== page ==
Franke’s book performs a nearly impossible task: introduce the theology of Karl Barth without overwhelming its readers by complexity or underwhelming its readers by simplicity. It is therefore an ideal textbook for introductory courses in theology.

Any Thoughts?
What impression would you have of Franke's book if you'd only read this review?
What did you think of Franke's book (if you've read it)?
What is the best way to present accessibly the ideas of a great theologian?
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4 comments:

David Drury said...

Well, I confess that I only read the first two chapters of this book. I was visiting someone else who owned it and could only snatch reading between conversations. I guess not finishing a whole book that is "for Armchair Theologians" makes me a Theologian Couch-Potato.

Not being a Barth scholar like yourself it's good to know about the absence of some of the biographical elements--particularly with the break from liberalism which is perhaps the most facinating legacy of the "life" of Barth if not the theology.

Good review here.

If I had only read this review and not the book I would likely pick it up as a primer if I knew little of Barth and didn't expect to read a lot on him (but just a taste). I'd also want to see a theological book with "funny illustrations." (And as I recall they were pretty darn funny--if you're a theologian-nerd in particular).

Well done.

I anticipate the "Quotable John Drury" or the "John Drury for Armchair Theologians" some day.

-David

John said...

Hi, Im from Melbourne Australia.
Theology is so boring---it is fundamentally about DOUBT and the absence of Real God.
Please check out these references about Real God.
1. www.dabase.net/dht7.htm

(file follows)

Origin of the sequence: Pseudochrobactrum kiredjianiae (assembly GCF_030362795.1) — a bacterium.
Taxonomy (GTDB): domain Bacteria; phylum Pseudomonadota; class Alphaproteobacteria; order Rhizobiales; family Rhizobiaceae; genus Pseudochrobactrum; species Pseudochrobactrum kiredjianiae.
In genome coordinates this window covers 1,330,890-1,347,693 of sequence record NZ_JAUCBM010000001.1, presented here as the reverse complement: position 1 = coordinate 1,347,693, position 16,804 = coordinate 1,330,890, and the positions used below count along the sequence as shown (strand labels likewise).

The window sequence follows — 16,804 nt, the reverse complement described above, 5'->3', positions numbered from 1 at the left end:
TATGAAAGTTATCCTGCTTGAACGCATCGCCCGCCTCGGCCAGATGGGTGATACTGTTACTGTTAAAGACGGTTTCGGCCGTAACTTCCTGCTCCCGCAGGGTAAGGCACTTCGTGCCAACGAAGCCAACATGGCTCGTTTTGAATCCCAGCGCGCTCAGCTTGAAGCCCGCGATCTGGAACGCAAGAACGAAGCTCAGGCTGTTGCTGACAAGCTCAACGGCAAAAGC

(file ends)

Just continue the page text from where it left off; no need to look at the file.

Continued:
2. www.dabase.net/broken.htm
3. www.dabase.net/tfrbkgil.htm
4. www.realgod.org
5. www.dabase.net/christmc2.htm

John said...

To the gent from Melbourne...

Christ says:
"I Am the Light of the World"

12 Again Jesus spoke to them, saying, “I am the light of the world. Whoever follows me will not walk in darkness, but will have the light of life.” 13 So the Pharisees said to him, “You are bearing witness about yourself; your testimony is not true.” 14 Jesus answered, “Even if I do bear witness about myself, my testimony is true, for I know where I came from and where I am going, but you do not know where I come from or where I am going. 15 You judge according to the flesh; I judge no one. 16 Yet even if I do judge, my judgment is true, for it is not I alone who judge, but I and the Father [1] who sent me. 17 In your Law it is written that the testimony of two people is true. 18 I am the one who bears witness about myself, and the Father who sent me bears witness about me.” 19 They said to him therefore, “Where is your Father?” Jesus answered, “You know neither me nor my Father. If you knew me, you would know my Father also.” 20 These words he spoke in the treasury, as he taught in the temple; but no one arrested him, because his hour had not yet come.
2 Peter 2:1
False Prophets and Teachers
But false prophets also arose among the people, just as there will be false teachers among you, who will secretly bring in destructive heresies, even denying the Master who bought them, bringing upon themselves swift destruction

John said...

On the book review...

I enjoy the book and the book review, and found them both quite helpful. Keep up the good work!